PPC ROI- Products, or Services?

Lets discuss the effectiveness of PPC for two different marketing spheres. Services, owing to their intangible nature, are far harder to market using PPC than tangible products. Products on the other hand, face a lot more competition, branding and trademark issues whilst being marketed by PPC.
So, which would you prefer to market using PPC, a product, or a service? And most importantly, on which of the two can you promise more ROI?


  • Kevin Lee

    For any marketing tool, technology staffing or effort there is a marginal profit that is either positive or not. The highest marginal profit activities have the highest ROI.
    So, which of these is best depends how bad the status quo is.

  • Jeff Ogden

    Regardless of the product or service, focus on the outcome or business result that the prospective customer receives. Think of motivation, friction and call to action. Then and only then design a PPC campaign with an integrated landing page and offer.
    The difference is not the product or service, it is how one markets it.

  • Gianluigi Cuccureddu

    It doesn’t matter. Both can have high ROI and low ROI.
    Externally it depends on: Brand equity, actual product/service, proposition etc.
    Internally it depends on: landingpages, keywords (long tail), ads, e-commerce topics and so on.

  • Kristine Maveus-Evenson

    PPC and its ROI depends on the popularity of said product or service. For example an “Digital Camera” (a product) is a popular search. While a “Nuclear Warhead Device” is not. Therefore the ROI would be different.
    Again, “Carpet Installation” would be a more popular service search than “plant watering service”
    Success in PPC is really three-fold. The first is knowing your keywords and choosing them wisely. (Make your budget work wisely for you. It should not be based on volume, rather the quality of the traffic!) The second is to make sure that the “message” of your PPC ad is enticing enough to get people to click through to your site. This is where testing needs to be your friend. Don’t just slap up an ad and hope it is effective. Test it. Change the headline. Mix it up and see what is getting the best click through. There is no excuse for sloppiness.
    Finally, once you have visitor on your site, the page content had better be what the visitor is expecting. If the landing page is filled with gibberish or has oodles of options, and doesn’t look professional, all your work is for not. Of course this will translate to a low ROI. Do your homework here too. When possible work with eye mapping. Where are people navigating when they come to your landing pages. Help them make their buying decisions!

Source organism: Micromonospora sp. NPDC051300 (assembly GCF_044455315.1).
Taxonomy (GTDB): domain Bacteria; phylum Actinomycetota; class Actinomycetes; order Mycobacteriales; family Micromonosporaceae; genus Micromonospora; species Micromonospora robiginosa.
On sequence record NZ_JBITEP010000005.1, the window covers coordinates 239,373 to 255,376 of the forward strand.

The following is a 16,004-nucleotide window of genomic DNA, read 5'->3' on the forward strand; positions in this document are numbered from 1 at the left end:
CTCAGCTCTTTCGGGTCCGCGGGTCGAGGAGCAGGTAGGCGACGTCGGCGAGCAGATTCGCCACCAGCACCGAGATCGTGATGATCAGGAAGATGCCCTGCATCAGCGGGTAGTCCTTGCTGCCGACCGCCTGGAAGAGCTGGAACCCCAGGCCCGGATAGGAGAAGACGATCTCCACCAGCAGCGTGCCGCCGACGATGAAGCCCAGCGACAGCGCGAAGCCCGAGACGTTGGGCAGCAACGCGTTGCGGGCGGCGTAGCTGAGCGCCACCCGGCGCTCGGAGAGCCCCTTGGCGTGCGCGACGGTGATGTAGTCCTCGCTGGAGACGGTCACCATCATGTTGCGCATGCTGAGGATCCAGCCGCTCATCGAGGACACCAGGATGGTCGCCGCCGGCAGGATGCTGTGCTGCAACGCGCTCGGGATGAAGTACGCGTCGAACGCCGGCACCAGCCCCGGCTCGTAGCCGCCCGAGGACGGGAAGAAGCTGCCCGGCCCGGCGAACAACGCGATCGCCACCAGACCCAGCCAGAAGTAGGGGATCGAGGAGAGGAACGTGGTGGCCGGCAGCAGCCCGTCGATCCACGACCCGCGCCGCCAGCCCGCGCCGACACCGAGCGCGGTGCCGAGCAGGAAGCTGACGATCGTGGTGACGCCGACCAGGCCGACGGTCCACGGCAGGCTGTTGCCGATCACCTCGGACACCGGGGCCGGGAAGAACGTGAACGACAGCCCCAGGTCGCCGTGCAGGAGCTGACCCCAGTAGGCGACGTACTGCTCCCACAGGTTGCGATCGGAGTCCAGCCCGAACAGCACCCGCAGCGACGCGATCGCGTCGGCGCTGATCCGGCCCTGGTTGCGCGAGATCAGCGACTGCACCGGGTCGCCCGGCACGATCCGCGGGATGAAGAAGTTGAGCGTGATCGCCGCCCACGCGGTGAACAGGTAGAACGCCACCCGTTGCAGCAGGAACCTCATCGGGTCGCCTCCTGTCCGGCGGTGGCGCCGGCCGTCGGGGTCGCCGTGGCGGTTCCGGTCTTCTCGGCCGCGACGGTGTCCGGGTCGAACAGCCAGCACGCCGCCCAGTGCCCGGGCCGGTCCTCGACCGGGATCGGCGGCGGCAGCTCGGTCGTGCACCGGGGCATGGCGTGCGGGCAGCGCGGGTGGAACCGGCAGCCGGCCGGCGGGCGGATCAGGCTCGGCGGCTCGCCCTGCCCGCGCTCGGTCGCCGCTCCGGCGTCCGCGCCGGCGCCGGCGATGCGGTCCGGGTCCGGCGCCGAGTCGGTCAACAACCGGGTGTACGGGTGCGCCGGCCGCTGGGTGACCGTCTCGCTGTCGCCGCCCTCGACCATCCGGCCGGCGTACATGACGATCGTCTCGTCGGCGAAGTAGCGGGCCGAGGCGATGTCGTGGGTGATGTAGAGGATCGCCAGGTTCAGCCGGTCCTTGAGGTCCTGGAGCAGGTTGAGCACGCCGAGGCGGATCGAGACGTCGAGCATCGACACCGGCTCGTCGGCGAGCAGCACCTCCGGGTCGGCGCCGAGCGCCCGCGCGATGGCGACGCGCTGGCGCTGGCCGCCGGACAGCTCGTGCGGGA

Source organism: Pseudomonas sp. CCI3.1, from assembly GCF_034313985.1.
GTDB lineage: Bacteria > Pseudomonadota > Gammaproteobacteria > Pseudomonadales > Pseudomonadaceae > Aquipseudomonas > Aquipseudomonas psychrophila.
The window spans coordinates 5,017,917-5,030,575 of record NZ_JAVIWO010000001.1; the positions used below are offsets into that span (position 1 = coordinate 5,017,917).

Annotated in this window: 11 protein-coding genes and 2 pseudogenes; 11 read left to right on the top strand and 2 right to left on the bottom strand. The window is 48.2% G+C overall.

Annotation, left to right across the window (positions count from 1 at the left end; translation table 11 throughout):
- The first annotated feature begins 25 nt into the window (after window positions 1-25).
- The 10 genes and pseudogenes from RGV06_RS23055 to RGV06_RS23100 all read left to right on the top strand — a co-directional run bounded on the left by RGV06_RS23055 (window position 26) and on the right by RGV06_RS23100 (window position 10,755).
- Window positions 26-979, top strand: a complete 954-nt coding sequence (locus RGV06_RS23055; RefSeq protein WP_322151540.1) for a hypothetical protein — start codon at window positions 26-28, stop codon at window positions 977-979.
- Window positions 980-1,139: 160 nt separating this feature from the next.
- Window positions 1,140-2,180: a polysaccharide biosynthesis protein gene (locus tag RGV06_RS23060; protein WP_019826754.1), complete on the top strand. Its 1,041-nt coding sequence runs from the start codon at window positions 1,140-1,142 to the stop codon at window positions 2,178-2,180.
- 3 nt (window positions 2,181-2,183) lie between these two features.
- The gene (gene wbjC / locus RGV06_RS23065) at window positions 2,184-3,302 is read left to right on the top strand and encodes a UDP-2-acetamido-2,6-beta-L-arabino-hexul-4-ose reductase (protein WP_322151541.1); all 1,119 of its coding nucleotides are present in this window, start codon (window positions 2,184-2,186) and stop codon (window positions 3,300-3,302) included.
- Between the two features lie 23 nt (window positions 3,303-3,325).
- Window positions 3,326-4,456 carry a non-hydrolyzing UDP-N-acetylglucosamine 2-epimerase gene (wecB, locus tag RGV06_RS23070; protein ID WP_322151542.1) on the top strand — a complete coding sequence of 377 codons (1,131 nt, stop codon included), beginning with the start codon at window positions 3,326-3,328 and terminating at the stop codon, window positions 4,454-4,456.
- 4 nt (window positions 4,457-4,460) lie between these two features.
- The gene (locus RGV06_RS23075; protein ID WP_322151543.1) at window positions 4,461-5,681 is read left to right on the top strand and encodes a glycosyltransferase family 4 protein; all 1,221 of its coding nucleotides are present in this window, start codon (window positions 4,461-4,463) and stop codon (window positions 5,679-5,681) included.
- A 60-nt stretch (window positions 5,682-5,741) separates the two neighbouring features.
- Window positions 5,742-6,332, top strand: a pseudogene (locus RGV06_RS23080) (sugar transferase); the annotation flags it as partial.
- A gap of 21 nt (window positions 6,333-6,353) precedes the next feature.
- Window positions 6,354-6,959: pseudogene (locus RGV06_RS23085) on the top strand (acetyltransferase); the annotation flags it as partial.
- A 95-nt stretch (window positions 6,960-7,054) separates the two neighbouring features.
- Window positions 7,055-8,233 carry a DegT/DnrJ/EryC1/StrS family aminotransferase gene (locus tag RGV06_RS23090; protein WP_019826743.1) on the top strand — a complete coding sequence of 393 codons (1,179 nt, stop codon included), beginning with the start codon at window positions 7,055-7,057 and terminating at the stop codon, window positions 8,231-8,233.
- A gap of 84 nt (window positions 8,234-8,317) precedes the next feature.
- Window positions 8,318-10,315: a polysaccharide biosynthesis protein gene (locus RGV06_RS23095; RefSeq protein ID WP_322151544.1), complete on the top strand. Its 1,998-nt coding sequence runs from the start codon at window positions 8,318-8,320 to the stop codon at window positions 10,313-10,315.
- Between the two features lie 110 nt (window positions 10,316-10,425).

Do these things and bring compelling VALUE (not benefits) into your messaging and your ROI will be high.
    Speak garbage and talk in benefit statements and your ROI will always be below the curve.

  • Vicki O'Neill-Ropos

    Interesting question…PPC is only as effective as the time, effort and research it supports. Whether a product or service, ROI will result when realistic expectations are established based on the overall objective.

  • Ben Doyle

    I have no preference of service or product marketing. As long as the data is available it is equally possible to provide excellent return on from PPC search marketing. The key is capturing the right variables and understanding all the costs of sale and then testing every aspect of the campaign – keywords and combinations; ad copy and calls to action; landing pages; offers; and placement. Clear goals for performance and dedicated attention to detail makes an effective campaign.

  • John Flynn

    Well that is an easy one for me because I prefer organic SEO and I not a big fan of PPC. But I do see the need for PPC and in cases like car dealers I will use PPC to send the customer to a landing page where there is a very good call to action. “Save $500 off your new car”.
    The offer would state that the customer has to bring the printed offer into the store (to show ROI) and present it as soon as they walk in the store.
    This seems to be doing well with car dealers and they are taking money away from traditional marketing and putting it into inbound internet marketing.
    I have something on my blog about this:

  • Brian Davi

    It will depend on the market. Markets with a high barrier to entry obviously have less online competition and at times can be easier to get an ROI through click. In my perspective, working with new products or services can have the highest ROI, because the market is growing and the competition isn’t always internet savvy…..at first! Not always the case, but I have seen this in many different verticals.

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